Dino-mite dentistry: Preschoolers learn about dental health by doing checkups for dinosaur patients

A group of preschoolers recently brushed up on the basics of dental care and check-ups — thanks to a little help from the local tooth fairy and her dinosaur friends.

Bartholomew County Health Department Dental Coordinator Colleen Ferry Sullivan, aka “the Tooth Ferry,” visited Busy Bees Academy on Feb. 24 to teach students about dental hygiene with some memorable methods — including checking stuffed dinosaurs for cavities and introducing the class to her colleague, a dinosaur puppet named Dr. Flossasauris.

After showing the students the short animated film, “Dudley Visits the Dentist,” Sullivan demonstrated how to dress like a dentist by helping one child put on a mask, gloves and dental gown.

“When you get your patients, be gentle,” Sullivan advised the class, as she helped 5-year-old Anna Ryshavy suit up. “They’re only 1-year-old dinosaurs. And today, you’re going to be Dr. Anna.”

The other students then donned their own dental apparel with help from Sullivan and other adults. Next, the newly-minted dentists used toothbrushes and dental instruments to inspect and clean the teeth of stuffed dinosaurs, with Sullivan and Dr. Flossasauris offering words of encouragement and advice.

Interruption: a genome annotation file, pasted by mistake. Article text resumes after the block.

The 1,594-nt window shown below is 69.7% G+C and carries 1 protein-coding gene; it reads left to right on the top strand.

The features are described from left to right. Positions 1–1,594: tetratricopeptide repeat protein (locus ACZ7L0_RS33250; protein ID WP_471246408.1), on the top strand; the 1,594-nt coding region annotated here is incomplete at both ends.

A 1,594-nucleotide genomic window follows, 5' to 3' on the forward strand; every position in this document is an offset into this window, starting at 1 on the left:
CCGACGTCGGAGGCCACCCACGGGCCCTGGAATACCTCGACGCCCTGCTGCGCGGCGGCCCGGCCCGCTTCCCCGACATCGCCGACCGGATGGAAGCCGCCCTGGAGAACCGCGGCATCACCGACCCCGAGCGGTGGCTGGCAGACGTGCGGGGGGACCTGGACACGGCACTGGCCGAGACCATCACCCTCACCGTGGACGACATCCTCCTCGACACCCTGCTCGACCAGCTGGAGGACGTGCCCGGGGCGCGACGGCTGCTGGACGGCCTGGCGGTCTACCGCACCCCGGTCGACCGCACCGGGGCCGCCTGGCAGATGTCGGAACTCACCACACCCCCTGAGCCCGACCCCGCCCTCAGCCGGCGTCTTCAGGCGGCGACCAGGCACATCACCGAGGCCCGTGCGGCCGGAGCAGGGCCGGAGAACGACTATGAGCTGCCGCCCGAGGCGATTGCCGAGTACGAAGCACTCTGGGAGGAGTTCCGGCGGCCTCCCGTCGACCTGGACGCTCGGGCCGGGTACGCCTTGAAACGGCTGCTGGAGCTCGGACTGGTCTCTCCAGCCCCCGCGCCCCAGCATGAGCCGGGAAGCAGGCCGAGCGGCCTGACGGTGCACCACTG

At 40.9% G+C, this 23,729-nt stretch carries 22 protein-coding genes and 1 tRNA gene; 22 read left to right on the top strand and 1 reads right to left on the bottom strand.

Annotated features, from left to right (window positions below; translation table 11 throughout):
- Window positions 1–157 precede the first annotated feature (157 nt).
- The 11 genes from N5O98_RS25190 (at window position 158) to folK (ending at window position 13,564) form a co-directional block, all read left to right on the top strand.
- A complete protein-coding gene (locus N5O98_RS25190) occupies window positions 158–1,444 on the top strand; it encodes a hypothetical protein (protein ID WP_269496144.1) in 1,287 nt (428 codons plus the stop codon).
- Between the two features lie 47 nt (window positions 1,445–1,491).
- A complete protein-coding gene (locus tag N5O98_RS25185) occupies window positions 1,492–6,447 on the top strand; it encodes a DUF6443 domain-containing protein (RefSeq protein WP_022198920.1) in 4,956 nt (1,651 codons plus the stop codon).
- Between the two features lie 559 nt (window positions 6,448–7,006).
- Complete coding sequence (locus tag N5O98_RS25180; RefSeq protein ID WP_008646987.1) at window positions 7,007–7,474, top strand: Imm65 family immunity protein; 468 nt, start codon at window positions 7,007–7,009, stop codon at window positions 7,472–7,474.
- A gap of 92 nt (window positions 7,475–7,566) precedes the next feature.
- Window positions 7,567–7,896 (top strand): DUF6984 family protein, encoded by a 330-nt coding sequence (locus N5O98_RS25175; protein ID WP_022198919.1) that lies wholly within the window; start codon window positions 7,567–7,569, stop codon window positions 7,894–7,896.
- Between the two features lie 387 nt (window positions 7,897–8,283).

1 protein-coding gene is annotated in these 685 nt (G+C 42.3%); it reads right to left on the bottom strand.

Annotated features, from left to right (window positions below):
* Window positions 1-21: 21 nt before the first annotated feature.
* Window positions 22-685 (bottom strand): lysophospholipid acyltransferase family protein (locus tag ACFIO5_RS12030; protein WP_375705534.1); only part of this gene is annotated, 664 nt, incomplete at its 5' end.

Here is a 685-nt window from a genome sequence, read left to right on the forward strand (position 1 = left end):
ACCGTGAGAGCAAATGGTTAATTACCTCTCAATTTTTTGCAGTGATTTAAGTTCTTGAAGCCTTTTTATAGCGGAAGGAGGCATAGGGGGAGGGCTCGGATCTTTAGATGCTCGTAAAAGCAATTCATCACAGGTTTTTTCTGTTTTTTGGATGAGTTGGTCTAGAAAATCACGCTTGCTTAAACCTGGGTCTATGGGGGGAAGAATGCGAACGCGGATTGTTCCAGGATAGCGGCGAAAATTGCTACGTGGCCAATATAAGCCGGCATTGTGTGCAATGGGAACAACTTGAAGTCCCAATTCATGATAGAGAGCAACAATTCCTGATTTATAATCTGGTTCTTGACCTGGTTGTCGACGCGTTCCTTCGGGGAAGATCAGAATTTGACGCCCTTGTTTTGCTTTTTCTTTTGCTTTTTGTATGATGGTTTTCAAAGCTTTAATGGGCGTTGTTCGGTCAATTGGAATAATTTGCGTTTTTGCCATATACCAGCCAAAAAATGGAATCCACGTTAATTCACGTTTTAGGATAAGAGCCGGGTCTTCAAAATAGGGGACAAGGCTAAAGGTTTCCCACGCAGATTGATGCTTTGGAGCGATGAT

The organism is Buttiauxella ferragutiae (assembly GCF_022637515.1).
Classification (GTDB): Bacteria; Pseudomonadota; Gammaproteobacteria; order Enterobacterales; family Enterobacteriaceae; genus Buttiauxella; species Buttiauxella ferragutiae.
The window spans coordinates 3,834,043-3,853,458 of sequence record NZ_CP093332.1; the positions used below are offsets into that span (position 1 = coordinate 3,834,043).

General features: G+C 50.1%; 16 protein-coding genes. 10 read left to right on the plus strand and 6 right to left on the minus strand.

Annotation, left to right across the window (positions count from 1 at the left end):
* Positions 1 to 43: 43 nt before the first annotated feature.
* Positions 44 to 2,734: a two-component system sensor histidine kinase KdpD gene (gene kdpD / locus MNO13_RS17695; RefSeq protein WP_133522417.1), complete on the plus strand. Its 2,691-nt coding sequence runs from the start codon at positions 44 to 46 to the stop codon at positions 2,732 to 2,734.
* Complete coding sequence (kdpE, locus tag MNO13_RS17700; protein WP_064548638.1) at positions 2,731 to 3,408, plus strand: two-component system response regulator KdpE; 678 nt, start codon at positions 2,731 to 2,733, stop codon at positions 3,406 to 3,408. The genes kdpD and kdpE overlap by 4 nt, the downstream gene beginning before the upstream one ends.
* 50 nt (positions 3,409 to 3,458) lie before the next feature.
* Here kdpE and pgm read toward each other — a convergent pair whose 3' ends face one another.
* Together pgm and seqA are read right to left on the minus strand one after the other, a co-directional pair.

Anna, for one, said she would like to be a dentist and had fun brushing her patient’s teeth and counting them.

“Your teeth are nice and shiny,” she told the dino, before reminding it to brush twice daily.

Once the check-ups were finished, Sullivan taught the students a song, reminding them to brush their teeth twice daily for two minutes each time and visit the dentist twice a year. Students also received a “Dinosaur Dentist Certificate” and dental bags.

Friday’s Busy Bees visit was just one of several “Dress Like a Dentist” events held by the county health department during February, which was National Children’s Dental Health Month. These events are also part of Indiana’s Give Kids A Smile activities and the county health department’s efforts to provide dental health education to children.

Sullivan estimated that she has taught about 500 children about dental care in February, including roughly 40 at Busy Bees.

“The main goal of this program is getting them comfortable with the dentist’s office,” she said.

She also noted that many people haven’t gotten back into the routine of going to the dentist following the pandemic.

The county health department is emphasizing the importance of good dental habits, as well as the seriousness of tooth decay. According to a 2010 Public Health Report by then-U.S. Surgeon General Regina Benjamin, dental decay is the most common chronic disease in children, being five times as common as asthma and seven times as common as hay fever.

“The most common cause of tooth loss among adults is untreated periodontal (gum) disease,” wrote Benjamin. “Fifty-three million people live with untreated tooth decay in their permanent teeth. Strikingly, one-quarter of adults aged 65 years and older have lost all of their teeth due to untreated oral disease.”

When asked why some people are afraid of dental visits, Sullivan said that parents are sometimes worried, which could be due to past experiences.

However, as she recently told a group of first-graders, if things do go wrong, “The dentist is there to make you feel better.”


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